Picture yourself sitting in a dark hospital room staring at a bed in front of you while your daughter or son lies sleeping. You feel helpless as all control of the safety and wellness of your child has been stripped from you. You watch as they sleep and observe the tubes that come from their arms and chest. They are sleeping not because it has been a long day, instead they sleep because they are weak and sick and there is nothing you as a parent can do for your child. This fear is real and the only sign of assurance that you can give your kid is to be there when they open their eyes and look to see who is there. You need to have a strong face and look at them as though everything is going to be okay and that they are just a little sick and will be going home soon, maybe even tomorrow. You cannot let them see you shake or hear your voice crack with the emotion that is welling up inside of you. You have to make sure that they believe that they have a chance and that Mommy and Daddy are going to make everything better and that they will not be sick anymore.
That was my reality, and sadly I was not alone. I am not just talking about my wife, but about the many, many families that were on the oncology floor at Boston’s Children’s Hospital on October 31, 2008. Our daughter Ashley was admitted on October 29 to Boston’s Children’s Hospital and after a few blood tests Ashley was given an IV and was receiving the first of many blood transfusions. The fact was that she was so weak they gave her several whole blood transfusions over the next two days. I remember Halloween morning Ashley was prepped to go down to the operating room to receive a port-a-cath in her chest and to have a bone marrow aspiration and a spinal tap to check her spinal fluid. My wife and I still did not know what was wrong, but we knew it was serious. My brother came in to be with me during the procedure which was to take a few hours. My wife went home to be with our older daughter Emily.
The Doctors came out and let me know they were sending the samples off to be tested and they would have an answer for us in a few more hours. Ashley was brought up to the contagious disease floor. My brother went to my house to bring my wife back to the hospital. Ashley was receiving another transfusion and was sleeping from the medications and anesthesia that she had been given that morning. A good friend of mine had stopped in for a visit and was only there for a few minutes before the Team of Doctors came in to tell us of the test results. I had to grip the bed to keep my knees from giving out when I heard the words Leukemia, I am still and will always be grateful for my friend being there for me. He asked all the right questions as I stood there lost in another world unable to think or process what was going on at that moment. All I could think of was how, why, and that this was not supposed to happen to us!
Well reality is that it happens all the time to anyone, any child, any family. It may not be cancer, it may be another disease, or an injury. It could be a birth defect that needs surgery and more importantly it is your child and they need blood transfusions. This is how it happened to my three year old daughter, along with many other sons and daughters of many other families. I am not crying why Ashley or why me. To tell you the truth I only had to walk to the next room, or down the hallway, or to the next floor to realize it could be worse. Imagine that you child is fighting cancer and yet you can see that it could be worse, go figure, but it is true. Ask anyone who has had a child in this position, ask yourself.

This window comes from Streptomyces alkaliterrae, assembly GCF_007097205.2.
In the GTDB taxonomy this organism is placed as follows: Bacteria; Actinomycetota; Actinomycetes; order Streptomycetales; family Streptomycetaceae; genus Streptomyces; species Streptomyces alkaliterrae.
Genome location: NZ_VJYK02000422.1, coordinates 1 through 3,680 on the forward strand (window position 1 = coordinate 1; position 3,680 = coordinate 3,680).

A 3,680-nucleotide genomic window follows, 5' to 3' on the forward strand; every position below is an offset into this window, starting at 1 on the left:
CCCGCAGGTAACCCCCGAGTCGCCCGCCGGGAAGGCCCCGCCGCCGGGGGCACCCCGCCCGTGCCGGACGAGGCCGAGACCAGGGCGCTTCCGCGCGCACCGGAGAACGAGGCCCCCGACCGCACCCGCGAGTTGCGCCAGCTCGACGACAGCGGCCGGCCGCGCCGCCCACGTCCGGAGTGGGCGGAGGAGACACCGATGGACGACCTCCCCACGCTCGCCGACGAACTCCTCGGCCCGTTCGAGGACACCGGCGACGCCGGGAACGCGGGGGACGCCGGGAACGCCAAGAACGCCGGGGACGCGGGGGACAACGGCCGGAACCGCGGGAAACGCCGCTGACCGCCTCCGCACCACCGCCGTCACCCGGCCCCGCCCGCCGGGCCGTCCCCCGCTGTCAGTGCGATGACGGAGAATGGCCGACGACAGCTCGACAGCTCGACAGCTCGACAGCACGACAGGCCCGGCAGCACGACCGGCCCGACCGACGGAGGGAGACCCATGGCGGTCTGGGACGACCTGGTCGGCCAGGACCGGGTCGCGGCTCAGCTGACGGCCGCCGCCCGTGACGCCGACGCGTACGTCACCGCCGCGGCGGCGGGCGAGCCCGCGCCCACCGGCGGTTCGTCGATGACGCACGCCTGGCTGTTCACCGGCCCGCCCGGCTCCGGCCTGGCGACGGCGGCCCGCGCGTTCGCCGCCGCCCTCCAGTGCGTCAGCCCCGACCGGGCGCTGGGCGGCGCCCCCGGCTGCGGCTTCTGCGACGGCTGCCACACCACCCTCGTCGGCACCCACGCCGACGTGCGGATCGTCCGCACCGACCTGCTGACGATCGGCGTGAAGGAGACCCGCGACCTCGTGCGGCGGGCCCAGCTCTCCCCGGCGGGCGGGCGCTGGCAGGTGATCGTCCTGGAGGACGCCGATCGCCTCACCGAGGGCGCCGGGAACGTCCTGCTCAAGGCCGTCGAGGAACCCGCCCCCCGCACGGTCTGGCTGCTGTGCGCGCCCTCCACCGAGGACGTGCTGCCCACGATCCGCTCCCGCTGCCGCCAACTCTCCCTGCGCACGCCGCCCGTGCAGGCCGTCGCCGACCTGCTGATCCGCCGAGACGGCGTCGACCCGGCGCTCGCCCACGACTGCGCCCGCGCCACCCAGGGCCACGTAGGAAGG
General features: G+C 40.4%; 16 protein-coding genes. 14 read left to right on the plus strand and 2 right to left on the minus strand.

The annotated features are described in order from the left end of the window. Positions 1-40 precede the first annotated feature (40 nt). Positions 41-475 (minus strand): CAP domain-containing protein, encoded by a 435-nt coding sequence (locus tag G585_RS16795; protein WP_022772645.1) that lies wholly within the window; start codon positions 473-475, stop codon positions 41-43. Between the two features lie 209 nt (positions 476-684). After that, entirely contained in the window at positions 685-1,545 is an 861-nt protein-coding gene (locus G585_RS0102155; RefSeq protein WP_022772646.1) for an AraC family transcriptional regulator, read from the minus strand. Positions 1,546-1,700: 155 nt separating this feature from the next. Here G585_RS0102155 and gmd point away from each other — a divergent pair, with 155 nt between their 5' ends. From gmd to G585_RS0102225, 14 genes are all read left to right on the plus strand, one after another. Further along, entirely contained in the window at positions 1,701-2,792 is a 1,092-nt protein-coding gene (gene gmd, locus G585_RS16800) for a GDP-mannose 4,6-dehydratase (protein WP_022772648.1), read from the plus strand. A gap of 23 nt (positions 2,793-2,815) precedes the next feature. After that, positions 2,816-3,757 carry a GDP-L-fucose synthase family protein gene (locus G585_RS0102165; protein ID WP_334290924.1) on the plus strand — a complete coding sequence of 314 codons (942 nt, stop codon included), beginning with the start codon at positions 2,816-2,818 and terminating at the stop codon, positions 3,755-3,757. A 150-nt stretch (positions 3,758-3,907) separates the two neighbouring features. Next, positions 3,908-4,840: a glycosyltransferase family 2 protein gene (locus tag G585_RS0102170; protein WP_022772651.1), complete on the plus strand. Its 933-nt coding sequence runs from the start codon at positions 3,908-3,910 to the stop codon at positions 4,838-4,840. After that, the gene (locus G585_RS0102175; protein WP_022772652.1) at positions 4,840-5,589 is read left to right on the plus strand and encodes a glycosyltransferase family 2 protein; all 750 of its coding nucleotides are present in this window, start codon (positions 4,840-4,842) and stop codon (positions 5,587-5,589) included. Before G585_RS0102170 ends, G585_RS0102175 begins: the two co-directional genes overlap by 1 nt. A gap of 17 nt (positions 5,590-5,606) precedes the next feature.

This is why we hold our Blood Drives for Boston’s Children’s Hospital, because we have been there and we all know it could be worse. If there were no blood supplies, it would have been worse. If people did not donate a pint of blood every eight weeks, it would have been worse. If people did not take a few minutes to possibly an hour out of one day every eight weeks it would have been worse.
I sat there watching fresh whole blood go down the tubes and into my child while she slept. I watched her color change from pale to bright pink. I watched her wake up in her Halloween costume which she was dressed in and go Trick or Treating the night that she was diagnosed with Acute Lymphoblastic Leukemia on October 31, 2008. I learned that day the miracle that a blood transfusion can create, I learned that people that donated blood are heroes and don’t even know it. I learned that it could be worse.
Please come down today to the West Side Social Club 4 Harrington Ct, Wakefield, MA and donate a pint of blood to Boston’s Children’s Hospital between 1PM and 8PM you must be 17 years of age or older with a positive picture ID. You can donate at 16 years of age with your parents consent, your parent must be present and you will still need a positive picture ID. There will be pizza from Café Capri of Reading and Coffee and Doughnuts from Honey Dew of Wakefield. I hope to see you there.
Mark Cashell, Ashley’s Dad and President of the West Side Social Club, Stoneham High School Class of 1986
Our Drive is in the memory of Christopher Barnes and in honor of Ashley Cashell, Patrick Connolly, Jessica Downing, Gianna Martiniello, Anthony Stancato, Milana Rufo, and all the children in need of blood at Boston’s Children’s Hospital and the Jimmy Fund Clinic. To make an appointment you can also call me, Mark Cashell, at 978-604-9566, or email me at Meancash@aol.com If you have questions about your eligibility to donate please call the Blood Donor Room at Boston’s Children’s Hospital 617-355-6677.